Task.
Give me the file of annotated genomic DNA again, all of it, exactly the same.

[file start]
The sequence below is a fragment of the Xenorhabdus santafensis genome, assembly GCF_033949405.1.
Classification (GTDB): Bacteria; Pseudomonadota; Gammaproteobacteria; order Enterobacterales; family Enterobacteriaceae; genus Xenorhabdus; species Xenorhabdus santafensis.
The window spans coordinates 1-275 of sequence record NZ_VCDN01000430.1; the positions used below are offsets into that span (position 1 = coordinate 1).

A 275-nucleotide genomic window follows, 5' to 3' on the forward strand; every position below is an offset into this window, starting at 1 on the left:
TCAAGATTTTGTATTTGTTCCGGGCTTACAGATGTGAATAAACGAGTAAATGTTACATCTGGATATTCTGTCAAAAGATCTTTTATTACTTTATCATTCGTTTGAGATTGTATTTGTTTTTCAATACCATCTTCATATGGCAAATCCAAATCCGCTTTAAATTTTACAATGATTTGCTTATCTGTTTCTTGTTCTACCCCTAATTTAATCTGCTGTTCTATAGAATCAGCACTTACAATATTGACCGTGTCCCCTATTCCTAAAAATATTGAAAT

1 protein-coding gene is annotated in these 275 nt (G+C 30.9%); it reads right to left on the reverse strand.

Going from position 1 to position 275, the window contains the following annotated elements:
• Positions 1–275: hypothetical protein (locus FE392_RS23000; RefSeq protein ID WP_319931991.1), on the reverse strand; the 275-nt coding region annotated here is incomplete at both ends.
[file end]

The sequence below is a fragment of the Xenorhabdus santafensis genome, assembly GCF_033949405.1.
Classification (GTDB): Bacteria; Pseudomonadota; Gammaproteobacteria; order Enterobacterales; family Enterobacteriaceae; genus Xenorhabdus; species Xenorhabdus santafensis.
The window spans coordinates 1-275 of sequence record NZ_VCDN01000430.1; the positions used below are offsets into that span (position 1 = coordinate 1).

A 275-nucleotide genomic window follows, 5' to 3' on the forward strand; every position below is an offset into this window, starting at 1 on the left:
TCAAGATTTTGTATTTGTTCCGGGCTTACAGATGTGAATAAACGAGTAAATGTTACATCTGGATATTCTGTCAAAAGATCTTTTATTACTTTATCATTCGTTTGAGATTGTATTTGTTTTTCAATACCATCTTCATATGGCAAATCCAAATCCGCTTTAAATTTTACAATGATTTGCTTATCTGTTTCTTGTTCTACCCCTAATTTAATCTGCTGTTCTATAGAATCAGCACTTACAATATTGACCGTGTCCCCTATTCCTAAAAATATTGAAAT

1 protein-coding gene is annotated in these 275 nt (G+C 30.9%); it reads right to left on the reverse strand.

Going from position 1 to position 275, the window contains the following annotated elements:
• Positions 1–275: hypothetical protein (locus FE392_RS23000; RefSeq protein ID WP_319931991.1), on the reverse strand; the 275-nt coding region annotated here is incomplete at both ends.